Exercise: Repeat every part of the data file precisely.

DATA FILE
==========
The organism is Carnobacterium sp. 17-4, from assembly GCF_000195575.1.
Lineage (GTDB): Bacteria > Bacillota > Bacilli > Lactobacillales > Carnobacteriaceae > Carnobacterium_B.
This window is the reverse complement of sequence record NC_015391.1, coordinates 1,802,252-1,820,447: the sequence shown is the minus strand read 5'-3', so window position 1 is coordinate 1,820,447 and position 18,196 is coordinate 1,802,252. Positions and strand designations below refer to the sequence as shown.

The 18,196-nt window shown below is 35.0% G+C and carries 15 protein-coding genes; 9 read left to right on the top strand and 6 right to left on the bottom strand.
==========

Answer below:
The organism is Carnobacterium sp. 17-4, from assembly GCF_000195575.1.
Lineage (GTDB): Bacteria > Bacillota > Bacilli > Lactobacillales > Carnobacteriaceae > Carnobacterium_B.
This window is the reverse complement of sequence record NC_015391.1, coordinates 1,802,252-1,820,447: the sequence shown is the minus strand read 5'-3', so window position 1 is coordinate 1,820,447 and position 18,196 is coordinate 1,802,252. Positions and strand designations below refer to the sequence as shown.

The 18,196-nt window shown below is 35.0% G+C and carries 15 protein-coding genes; 9 read left to right on the top strand and 6 right to left on the bottom strand.